Kestrel Aircraft has recently relocated from the old Brunswick Naval Air Station on the coast of Maine back to Duluth, and we New Englanders are sorry to see it go. But the airplane is such a work of art, filling a niche market which will compete with the TBM Socata 850 and the Pilatus PC-12, that one can’t help but wish this new company well. And across the field was the kit-built Epic, whose design clearly showed the genesis of the Kestrel without the inconvenience of meeting FAA aircraft certification standards. Cirrus was there along with Piper, Beechcraft, Cessna, Aviat and Maule. Mooney was not in evidence this year, nor was Partenavia, now known as Vulcan Air. The Cirrus salespeople spent a half-hour with me, going over built-in oxygen systems for the turbo model, TKS weeping wing and FIKI certification for dealing with ice in the clouds. I was getting my own personal tour.
And then there was the Cub Crafters display out of Yakima, Washington. A cute little Carbon Cub stood on 26 inch tires with a Lycoming 180 horsepower IO-360 and a fixed-pitch propeller. I mentioned to the salespeople that I always had trouble hoisting myself into a Cub or a Husky. But when I approach the Carbon Cub, I saw immediately that someone had solved the problem of access for someone with my freakish height. Settling behind the stick, I was baffled to learn that the engine only drank four to five gallons per hour in cruise. What? My Piper Archer with the identical engine cruised at double that fuel burn for only a thirty percent increase in speed. I now have to find out if the engine is de-rated. The Carbon Cub is sold as an LSA, but I think I remember that there are limits to horsepower, speed and weight to qualify. How does this plane make the cut? “Well, it depends” said the salesman, pointing out that even loaded beyond the regulation 1,320 pounds the Cub will still climb at 1,800 feet per minute. Say again? I have zero time in taildraggers and suddenly wanted to know more. And as if by magic, the New England distributor from Connecticut appeared at my elbow and promised a demo ride later this summer back in Boston.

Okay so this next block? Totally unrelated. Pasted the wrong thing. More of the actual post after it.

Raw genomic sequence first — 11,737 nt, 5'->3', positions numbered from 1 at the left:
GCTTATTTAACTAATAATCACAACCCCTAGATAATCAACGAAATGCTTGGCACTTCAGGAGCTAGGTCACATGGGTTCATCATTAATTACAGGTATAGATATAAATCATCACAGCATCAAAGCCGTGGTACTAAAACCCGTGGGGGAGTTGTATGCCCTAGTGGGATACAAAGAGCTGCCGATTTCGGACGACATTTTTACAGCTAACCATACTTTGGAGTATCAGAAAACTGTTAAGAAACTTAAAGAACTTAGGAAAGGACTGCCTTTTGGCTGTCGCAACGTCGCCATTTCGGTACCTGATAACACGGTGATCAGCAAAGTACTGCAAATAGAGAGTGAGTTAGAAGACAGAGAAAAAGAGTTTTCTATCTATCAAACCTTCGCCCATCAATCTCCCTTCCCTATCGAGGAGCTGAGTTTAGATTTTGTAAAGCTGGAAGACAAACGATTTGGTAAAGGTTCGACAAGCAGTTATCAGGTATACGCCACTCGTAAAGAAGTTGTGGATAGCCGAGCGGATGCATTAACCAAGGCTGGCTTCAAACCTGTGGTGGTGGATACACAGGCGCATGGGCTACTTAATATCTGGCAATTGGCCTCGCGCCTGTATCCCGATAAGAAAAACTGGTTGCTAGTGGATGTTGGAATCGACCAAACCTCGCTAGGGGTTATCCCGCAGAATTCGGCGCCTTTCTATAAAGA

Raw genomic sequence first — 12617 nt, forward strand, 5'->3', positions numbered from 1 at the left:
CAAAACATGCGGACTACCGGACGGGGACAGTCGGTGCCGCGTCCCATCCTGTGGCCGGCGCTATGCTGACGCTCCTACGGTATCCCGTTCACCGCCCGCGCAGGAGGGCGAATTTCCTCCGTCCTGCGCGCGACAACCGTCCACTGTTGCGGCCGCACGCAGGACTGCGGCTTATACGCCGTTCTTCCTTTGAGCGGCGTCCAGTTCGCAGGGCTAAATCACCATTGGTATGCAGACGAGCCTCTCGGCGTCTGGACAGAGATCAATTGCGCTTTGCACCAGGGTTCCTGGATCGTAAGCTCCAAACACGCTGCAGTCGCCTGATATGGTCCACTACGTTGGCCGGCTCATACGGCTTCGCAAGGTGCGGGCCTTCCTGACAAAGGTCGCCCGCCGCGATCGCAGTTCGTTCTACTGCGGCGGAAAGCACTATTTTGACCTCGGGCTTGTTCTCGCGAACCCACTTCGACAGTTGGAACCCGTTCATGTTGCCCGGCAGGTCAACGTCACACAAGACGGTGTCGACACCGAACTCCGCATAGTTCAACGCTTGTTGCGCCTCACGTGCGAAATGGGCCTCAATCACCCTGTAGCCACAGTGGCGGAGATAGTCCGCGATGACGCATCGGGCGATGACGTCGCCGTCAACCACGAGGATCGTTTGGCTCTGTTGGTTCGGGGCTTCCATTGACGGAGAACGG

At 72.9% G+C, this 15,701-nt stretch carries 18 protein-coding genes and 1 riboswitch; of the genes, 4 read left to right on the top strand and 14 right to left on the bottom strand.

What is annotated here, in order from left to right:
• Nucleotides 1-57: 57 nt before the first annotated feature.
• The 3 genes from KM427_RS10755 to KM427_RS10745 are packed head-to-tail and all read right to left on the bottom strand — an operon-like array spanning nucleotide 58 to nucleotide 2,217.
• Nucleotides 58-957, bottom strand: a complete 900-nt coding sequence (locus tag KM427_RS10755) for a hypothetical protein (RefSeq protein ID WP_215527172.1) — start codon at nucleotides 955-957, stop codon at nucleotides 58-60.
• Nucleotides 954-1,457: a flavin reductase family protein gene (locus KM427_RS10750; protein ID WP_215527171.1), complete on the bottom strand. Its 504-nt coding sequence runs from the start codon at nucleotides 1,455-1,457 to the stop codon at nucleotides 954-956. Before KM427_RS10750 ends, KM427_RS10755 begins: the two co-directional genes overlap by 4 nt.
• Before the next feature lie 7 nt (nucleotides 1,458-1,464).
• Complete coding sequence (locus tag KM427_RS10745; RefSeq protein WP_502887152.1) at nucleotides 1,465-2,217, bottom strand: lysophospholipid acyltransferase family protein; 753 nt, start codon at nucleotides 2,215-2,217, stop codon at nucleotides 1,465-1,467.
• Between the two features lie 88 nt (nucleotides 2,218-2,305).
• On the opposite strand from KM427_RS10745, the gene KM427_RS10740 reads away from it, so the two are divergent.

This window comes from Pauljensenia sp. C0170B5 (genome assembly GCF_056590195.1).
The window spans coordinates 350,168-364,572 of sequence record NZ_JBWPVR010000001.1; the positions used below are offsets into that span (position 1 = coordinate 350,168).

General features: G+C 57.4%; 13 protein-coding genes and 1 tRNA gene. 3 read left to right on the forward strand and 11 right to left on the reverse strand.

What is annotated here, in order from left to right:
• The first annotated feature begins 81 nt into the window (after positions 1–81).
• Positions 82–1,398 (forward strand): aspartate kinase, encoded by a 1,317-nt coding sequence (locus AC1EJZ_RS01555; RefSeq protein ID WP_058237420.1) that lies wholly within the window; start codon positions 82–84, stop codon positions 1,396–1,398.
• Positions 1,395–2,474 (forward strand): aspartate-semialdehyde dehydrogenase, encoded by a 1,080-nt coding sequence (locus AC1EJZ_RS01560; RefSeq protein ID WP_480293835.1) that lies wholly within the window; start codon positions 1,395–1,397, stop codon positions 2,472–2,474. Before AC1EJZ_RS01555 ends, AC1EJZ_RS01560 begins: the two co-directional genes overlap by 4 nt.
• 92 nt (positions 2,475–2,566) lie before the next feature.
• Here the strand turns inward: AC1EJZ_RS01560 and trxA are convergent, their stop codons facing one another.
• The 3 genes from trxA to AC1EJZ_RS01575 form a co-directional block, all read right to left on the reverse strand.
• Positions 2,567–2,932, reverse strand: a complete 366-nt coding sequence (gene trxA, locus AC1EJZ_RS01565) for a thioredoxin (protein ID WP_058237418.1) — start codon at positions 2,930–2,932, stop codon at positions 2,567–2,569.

Faster, more efficient, able to do more with glass navigation, combining flight instrument displays in a single window: this is clearly the wave of the future. However, the siren song of that Carbon Cub kept playing in my mind, seducing me with its simplicity and efficiency. And driving back around Chicago and onto the Indiana and Ohio toll roads, I was somewhere above it all in that rag and tube creation with the side doors open, listening to the purr of the Lycoming, performing wingovers along the lake shore. I love flying fast and high for long distance trips, but now I also find myself wanting the experience of simplicity. Basic attitude flying in a basic airframe has not been part of my resume and I’m not in the market for another airplane, unfortunately. But if I were, it would be in a simple single-engine ragwing taildragger, flying back east over the Catskills of upstate New York, watching from just above the treetops the long shadows of afternoon growing toward the Hudson River. And I did not even know that I was missing this until on the long drive home I started thinking: “You know, you could be flying this route.”